Knoxville Baseball Stadium Could Spur Development, Rising Costs

Greenville Drive baseball stadium in South Carolina could show parallels to Knoxville’s future stadium Info
Knoxville’s future downtown baseball stadium aims to revitalize an industrial area, but some worry it may also accelerate gentrification. The $114 million stadium, set to open in 2025, takes inspiration from Fluor Field in Greenville, South Carolina. Since Fluor Field opened in 2006, the surrounding area has transformed with new shops, restaurants, offices, and upscale apartments.

Greenville’s West End was once “not a place you’d want to be,” according to Elizabeth Hughes, a store manager. Now, it’s a regional attraction that brings in visitors and spurs economic growth well beyond baseball season. Property values and rents have skyrocketed in the area, with homes selling for two to three times 2008 prices.

In Knoxville, the stadium site sits in a historically impoverished neighborhood. Community groups hope to avoid widespread displacement of existing residents as new development moves in. “Declining property values aren’t good either,” said Hancen Sale of the Knoxville Area Association of Realtors. “It’s about minimizing displacement.”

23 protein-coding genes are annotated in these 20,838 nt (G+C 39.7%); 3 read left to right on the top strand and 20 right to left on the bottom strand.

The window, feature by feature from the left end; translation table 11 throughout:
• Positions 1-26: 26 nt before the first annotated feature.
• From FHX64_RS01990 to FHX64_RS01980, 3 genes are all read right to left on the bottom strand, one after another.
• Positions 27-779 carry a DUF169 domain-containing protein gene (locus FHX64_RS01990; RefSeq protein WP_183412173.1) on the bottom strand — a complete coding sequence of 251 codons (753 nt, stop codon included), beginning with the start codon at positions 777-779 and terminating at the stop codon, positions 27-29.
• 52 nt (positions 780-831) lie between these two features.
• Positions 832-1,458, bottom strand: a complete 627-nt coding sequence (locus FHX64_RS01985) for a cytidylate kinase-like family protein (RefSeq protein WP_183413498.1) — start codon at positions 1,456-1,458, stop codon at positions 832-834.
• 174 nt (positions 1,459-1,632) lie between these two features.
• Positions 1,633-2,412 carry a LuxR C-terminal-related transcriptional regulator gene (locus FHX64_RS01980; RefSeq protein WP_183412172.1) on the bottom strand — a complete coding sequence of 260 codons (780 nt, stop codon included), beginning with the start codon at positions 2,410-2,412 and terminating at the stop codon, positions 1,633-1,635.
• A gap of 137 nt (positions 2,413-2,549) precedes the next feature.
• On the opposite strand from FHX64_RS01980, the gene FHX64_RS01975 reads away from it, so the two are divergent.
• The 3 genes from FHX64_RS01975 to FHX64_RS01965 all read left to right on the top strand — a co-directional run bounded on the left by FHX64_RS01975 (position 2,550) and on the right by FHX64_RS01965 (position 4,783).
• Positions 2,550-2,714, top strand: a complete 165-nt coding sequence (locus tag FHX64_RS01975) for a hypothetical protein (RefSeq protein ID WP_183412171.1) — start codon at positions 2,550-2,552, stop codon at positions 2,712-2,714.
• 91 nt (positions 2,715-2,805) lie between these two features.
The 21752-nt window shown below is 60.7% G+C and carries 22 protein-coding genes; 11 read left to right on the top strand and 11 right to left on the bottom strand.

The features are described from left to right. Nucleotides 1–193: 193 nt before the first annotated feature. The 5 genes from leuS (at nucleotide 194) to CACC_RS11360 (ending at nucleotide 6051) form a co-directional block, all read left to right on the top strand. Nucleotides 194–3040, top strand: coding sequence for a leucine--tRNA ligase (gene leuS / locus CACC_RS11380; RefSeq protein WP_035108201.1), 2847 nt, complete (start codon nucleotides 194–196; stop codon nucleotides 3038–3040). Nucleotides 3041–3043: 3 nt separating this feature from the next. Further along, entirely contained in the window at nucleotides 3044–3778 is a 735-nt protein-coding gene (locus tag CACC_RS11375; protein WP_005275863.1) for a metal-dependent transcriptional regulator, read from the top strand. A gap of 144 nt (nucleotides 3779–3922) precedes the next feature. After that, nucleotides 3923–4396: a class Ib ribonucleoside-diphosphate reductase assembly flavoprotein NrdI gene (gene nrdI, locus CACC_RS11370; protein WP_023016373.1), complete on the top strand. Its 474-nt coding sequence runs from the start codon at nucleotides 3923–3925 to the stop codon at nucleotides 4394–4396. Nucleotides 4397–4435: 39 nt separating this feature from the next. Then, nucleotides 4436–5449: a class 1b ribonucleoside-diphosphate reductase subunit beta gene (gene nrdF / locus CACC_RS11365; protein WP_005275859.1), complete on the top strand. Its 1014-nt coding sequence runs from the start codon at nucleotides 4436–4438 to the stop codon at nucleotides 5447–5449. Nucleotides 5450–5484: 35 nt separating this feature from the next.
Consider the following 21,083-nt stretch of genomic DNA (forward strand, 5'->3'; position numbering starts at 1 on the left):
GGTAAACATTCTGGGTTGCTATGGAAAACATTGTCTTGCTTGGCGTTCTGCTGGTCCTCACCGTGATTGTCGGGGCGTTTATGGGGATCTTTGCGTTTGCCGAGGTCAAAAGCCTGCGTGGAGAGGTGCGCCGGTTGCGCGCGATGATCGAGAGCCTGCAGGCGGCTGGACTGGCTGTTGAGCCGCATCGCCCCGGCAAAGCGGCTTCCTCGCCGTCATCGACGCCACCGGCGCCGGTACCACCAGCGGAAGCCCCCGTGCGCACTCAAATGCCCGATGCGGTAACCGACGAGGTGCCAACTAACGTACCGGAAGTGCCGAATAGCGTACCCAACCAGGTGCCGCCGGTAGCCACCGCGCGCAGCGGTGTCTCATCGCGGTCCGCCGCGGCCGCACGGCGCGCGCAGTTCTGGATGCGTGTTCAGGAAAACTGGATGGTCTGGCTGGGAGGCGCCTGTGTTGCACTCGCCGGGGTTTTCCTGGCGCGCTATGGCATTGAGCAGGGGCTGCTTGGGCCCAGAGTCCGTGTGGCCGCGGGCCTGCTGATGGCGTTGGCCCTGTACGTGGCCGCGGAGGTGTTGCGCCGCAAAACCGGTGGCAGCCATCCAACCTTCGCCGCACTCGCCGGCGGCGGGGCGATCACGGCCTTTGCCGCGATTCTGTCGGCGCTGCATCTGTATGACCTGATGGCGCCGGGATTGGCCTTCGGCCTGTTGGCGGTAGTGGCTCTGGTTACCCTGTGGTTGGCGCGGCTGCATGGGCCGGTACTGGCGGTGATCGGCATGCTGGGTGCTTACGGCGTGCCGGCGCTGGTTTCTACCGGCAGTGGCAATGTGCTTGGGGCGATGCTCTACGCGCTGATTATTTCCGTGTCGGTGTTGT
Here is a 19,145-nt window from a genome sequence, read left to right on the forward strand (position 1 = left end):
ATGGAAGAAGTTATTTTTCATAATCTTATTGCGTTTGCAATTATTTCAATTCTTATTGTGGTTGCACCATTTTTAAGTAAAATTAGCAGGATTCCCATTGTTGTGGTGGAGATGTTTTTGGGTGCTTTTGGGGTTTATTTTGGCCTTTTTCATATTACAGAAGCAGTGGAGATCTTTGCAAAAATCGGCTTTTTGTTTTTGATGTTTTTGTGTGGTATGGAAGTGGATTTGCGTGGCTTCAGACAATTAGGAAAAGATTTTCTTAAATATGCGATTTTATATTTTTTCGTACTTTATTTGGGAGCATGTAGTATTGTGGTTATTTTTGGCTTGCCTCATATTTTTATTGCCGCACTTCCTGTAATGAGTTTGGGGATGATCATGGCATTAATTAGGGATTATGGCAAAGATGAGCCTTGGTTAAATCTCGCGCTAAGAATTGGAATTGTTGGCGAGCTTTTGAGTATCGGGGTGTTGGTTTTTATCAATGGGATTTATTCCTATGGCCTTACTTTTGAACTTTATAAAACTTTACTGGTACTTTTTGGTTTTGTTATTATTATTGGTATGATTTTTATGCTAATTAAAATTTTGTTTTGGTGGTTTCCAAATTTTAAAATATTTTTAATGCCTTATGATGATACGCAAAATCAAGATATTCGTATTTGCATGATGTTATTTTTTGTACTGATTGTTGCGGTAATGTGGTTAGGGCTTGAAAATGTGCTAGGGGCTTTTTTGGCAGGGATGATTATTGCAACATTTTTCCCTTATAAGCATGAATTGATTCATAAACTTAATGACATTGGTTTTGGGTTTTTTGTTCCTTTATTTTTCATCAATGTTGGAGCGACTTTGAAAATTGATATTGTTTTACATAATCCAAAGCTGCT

Knoxville’s stadium will differ from Fluor Field in funding and ownership. Fluor Field cost $20 million, all privately funded by the Greenville Drive baseball team. The city owns the land. Knoxville’s stadium will cost over 4 million, with .7 million in public funding. Developer Randy Boyd donated the land and will lease the facility to the Smokies baseball team for $1 million per year.

New high-end housing near the Knoxville stadium aims to attract an “urban lifestyle” demographic. The 233-unit Yardley Flats will offer luxury amenities like a sky bridge, pet spa, and sports lounge. Rent prices are not yet announced. In contrast, the nonprofit First Creek at Austin development will provide over 200 affordable housing units just blocks away.

Knoxville leaders hope to balance revitalization with affordability and inclusion. The Greenville model shows a baseball stadium can transform into an economic home run—but may also knock surrounding home values out of the park. With proactive planning, Knoxville’s stadium could spur growth that uplifts rather than uproots the existing neighborhood. The efforts around First Creek at Austin indicate Knoxville is already working to get ahead of rising costs before the first pitch is even thrown.

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